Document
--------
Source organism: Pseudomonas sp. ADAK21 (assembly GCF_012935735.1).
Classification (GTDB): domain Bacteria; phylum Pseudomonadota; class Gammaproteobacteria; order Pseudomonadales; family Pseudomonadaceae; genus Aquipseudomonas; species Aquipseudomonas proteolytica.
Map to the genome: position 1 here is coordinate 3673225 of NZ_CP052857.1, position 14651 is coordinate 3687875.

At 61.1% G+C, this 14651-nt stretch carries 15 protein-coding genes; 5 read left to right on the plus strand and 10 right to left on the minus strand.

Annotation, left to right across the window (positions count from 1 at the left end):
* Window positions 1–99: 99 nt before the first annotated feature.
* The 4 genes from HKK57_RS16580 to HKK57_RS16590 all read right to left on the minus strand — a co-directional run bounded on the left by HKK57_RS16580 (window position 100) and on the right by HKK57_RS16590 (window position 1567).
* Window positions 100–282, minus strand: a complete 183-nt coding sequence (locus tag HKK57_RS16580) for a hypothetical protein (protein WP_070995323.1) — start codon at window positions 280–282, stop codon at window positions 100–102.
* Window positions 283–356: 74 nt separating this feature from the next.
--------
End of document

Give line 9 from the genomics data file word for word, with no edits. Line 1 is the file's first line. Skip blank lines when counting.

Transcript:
* Window positions 283–356: 74 nt separating this feature from the next.